Have your buddies gone golfing without you?
No worries – ignite your IPad!
What’s that? Not up on Steve Jobs’ legacy? Then do it the old – fashioned way! Grab a piece of paper and your favorite Robert Picard pen. Sit down on your Carey Price – signed couch and relax!
It is time for a Montreal Canadiens quiz! Ready?
What player celebrated the fifty – ninth anniversary of scoring a Stanley Cup winning goal on April 16, 2012? Who was the all – time leading scorer in NHL history when he hung up his skates for good in 1954? Which former Hab retains the record for most assists (six) in one game by a Montreal Canadien?
If any of your answers include Maurice Richard, Boom Boom Geoffrion or Jean Beliveau – sorry, an excursion to Montreal Canadien summer school is on your agenda. No holiday to visit Howe or Harry Howell. No trip to Toronto to see Gretzky’s jersey and no lunch at Guy Lafleur’s restaurant!
The correct response to all three questions is Elmer James Lach. The funny thing …? The last person to give you the proper answer – Lach himself …
On hand yesterday to drop the ceremonial first puck for the 43th annual Pointe Claire Old- Timer’s hockey tournament, the ninety- four year old and longest living Montreal Canadien – was all smiles as he took his place at center ice. His rightful place!
Hard to believe – almost sixty years ago, Lach was on another ice surface and another era – celebrating his very own Stanley Cup winning goal against the Boston Bruins in a 1 – 0 overtime victory. A goal just 1:23 into the opening extra period. A goal that gave the Saskatchawan- born Lach a broken nose!
” Me and Maurice ( Richard ) were so excited that we won, we jumped into each other ‘s arms to celebrate! Rocket’s stick caught my nose a little to the side and that was the way I started my summer!” Lach laughs while he signs a miniature Stanley Cup. ” It didn’t bother me that much – I had been though worse.”
Worse is an understatement as Mr. Lach dealt with a fractured skull, a badly broken arm, two broken jaws ( which he played through ), a fractured leg, the same cheekbone shattered twice, a sliced foot, hundreds of stitches and 7 broken noses; including the one delivered by The Rocket. Of all the injuries – the one that bothered him the most however, was the broken hip he suffered on February 25, 2011.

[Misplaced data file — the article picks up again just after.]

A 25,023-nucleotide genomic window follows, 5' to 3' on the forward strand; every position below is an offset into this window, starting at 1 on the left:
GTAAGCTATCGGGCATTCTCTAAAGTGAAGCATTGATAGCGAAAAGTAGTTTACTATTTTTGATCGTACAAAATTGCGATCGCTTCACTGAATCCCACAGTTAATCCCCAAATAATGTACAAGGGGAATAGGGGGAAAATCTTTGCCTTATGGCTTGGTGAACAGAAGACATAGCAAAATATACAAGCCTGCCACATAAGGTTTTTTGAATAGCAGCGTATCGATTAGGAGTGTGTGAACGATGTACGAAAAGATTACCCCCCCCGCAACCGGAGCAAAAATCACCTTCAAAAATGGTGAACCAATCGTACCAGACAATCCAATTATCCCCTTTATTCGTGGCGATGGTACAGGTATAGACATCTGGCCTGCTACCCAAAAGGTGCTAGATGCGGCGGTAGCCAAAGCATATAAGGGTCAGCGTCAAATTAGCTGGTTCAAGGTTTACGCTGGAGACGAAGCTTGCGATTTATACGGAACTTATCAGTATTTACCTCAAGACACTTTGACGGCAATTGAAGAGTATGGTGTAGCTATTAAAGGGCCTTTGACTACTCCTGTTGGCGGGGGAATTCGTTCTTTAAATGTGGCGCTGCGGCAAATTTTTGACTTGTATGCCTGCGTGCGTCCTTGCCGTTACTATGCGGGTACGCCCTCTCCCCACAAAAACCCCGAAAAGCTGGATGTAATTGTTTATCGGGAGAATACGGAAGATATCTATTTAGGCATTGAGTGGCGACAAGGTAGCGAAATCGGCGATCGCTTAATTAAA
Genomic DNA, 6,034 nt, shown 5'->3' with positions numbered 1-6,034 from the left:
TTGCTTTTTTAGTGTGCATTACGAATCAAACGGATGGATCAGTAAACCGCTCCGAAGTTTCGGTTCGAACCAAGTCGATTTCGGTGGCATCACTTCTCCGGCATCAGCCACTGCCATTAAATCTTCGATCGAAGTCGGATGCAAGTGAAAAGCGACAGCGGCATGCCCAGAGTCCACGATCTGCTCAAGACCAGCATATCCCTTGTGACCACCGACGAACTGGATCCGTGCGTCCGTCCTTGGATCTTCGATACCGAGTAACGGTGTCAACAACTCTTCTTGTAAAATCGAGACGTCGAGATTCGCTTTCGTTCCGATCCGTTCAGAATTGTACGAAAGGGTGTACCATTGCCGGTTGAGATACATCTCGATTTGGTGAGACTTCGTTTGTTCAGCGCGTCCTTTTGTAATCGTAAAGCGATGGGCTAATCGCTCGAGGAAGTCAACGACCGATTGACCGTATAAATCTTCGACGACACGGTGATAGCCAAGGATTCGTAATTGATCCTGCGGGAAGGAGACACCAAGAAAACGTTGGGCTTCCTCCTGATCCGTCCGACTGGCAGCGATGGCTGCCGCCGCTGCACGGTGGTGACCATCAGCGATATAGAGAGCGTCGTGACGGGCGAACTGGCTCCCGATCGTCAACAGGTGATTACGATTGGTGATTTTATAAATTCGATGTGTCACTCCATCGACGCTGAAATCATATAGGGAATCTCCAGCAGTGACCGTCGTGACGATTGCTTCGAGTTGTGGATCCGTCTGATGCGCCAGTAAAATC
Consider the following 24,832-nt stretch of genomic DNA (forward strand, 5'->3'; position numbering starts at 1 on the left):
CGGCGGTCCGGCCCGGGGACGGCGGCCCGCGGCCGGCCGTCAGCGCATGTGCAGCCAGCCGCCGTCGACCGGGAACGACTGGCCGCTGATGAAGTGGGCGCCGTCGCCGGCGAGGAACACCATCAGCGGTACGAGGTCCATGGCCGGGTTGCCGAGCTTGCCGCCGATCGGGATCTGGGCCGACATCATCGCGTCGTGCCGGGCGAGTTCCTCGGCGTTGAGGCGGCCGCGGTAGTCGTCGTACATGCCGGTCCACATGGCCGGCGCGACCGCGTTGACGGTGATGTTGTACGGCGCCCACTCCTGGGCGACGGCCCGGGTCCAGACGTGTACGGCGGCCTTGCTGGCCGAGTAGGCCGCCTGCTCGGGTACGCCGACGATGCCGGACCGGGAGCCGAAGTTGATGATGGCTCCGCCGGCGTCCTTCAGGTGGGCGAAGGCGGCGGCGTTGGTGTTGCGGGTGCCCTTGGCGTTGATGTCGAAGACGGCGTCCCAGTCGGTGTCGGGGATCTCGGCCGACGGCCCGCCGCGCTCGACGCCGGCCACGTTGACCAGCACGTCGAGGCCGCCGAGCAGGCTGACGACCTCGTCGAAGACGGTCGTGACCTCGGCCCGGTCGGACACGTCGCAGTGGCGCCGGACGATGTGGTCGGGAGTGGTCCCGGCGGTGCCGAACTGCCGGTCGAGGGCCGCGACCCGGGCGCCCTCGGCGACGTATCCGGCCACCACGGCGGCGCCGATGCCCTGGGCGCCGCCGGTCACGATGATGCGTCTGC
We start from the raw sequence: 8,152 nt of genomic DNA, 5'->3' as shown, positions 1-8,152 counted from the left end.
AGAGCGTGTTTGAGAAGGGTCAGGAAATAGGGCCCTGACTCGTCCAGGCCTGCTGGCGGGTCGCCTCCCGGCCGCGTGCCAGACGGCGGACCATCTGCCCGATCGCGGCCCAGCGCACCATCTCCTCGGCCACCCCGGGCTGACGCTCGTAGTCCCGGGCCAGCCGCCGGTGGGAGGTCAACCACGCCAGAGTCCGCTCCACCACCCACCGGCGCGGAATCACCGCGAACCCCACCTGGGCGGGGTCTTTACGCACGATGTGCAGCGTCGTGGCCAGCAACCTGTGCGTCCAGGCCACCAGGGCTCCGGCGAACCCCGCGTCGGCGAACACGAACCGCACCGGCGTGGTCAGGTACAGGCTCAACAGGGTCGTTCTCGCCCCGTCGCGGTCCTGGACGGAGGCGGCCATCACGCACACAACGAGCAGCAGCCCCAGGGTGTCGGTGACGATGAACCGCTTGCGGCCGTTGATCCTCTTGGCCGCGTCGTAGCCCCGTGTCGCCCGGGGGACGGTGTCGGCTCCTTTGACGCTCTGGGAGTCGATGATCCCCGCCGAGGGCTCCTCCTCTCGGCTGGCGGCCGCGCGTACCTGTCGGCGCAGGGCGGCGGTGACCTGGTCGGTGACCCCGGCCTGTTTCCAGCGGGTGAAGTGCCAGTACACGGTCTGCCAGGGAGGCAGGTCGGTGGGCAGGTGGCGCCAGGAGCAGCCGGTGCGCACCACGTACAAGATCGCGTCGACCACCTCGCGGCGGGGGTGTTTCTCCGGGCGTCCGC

” I was shoveling the snow off my deck and before you knew it – I was on my back! Luckily my wife looked out and saw me laying there. If not, I would have been covered in snow!” Lach laughs. ” This bothered me most because of my age – it took a while to heal and I can’t stand sitting around!”
Lach played through all his injuries, mostly on the famous Punch Line with Rocket Richard and Toe Blake. Two men – according to Lach, that shared the same sentiments as himself; they hated to lose!
In the 1944–45 season, Lach played in all fifty games, picking up a league-leading eighty points ( 26 goals – 54 assists). The same season, linemate Maurice Richard became the first player in the NHL to score 50 goals in 50 games. The Punch line amassed 220 points in total, a NHL record until the 1960s. Lach earned the Hart Memorial Trophy as the league’s Most Valuable Player. He was also named to the First All-Star team.
” That was the reason our line was so successful! All three of us did not agree with a defeat. When we travelled to Toronto – to play the Leafs, the three of us would go to the same bar. We had a few drinks and all we talked about was hockey, hockey, hockey! Because of these talks, we knew exactly where each other would be on the ice at all times!”
Elmer Lach won three Stanley Cups with the Habs and won two scoring titles. He retired as the league’s all-time leading scorer in 1954 and was inducted into the Hockey Hall of Fame 12 years later.
His number 16 was retired on December 4, 2009 during the Montreal Canadiens Centennial celebrations on the same night as Emile Bouchard. The latter passing away on Saturday morning – two days before the anniversary of Lach’s winner.
Mr. Lach remembers his former teammate fondly as he recalls the time the team elected Bouchard as captain. ” Butch was our leader! There was no doubt about it! We all had to write down our vote and I was probably the first to give my vote ( Bouchard ) to our coach – Dick Irvin Sr.“
Lach also recalls Irvin Sr. as the guy who pulled the most practical jokes on the team. The coach – of all people !
” I came out of the shower after a game and my clothes were missing. I looked at Rocket – I knew by his expression, he had no idea where they were. Same thing with Toe. Then, I see Mr. Irvin standing in the corner. His hand trying to cover his mouth but his laughter got louder and louder!”
Elmer does not watch a lot of hockey yet enough to give his take on the current woes of the club de hockey Canadien. Lach believes Geoff Molson does not know enough about hockey and that is the biggest problem.
” It all starts at the top and falls down. If management is off – the rest of the team will suffer.” He says as he signs yet another souvenir for a fan(free of charge).
Mr. Lach utilizes a cane and a walker to get around. Dave Stubbs, one of the best sports writers in North America and writer at the Montreal Gazette- has become Lach’s unofficial ‘ keeper ‘ in recent years. Stubbs cannot understand why Lach does not receive the same accolades as Richard and Blake. Part of the reason, says Stubbs, is Lach’s humble nature.
” He’s not one for the public eye – it took a while, as usual, for me to convince him to drop the puck today!” Stubbs continues. ” This guy played on one of the greatest lines in the history of hockey. There was no one tougher or more dedicated to the Canadiens than him.”
So what will Lach do to celebrate the anniversary of his Stanley Cup winning goal?
” If the weather is nice tomorrow – I’m going golfing!” States Lach as he finishes his Budweiser …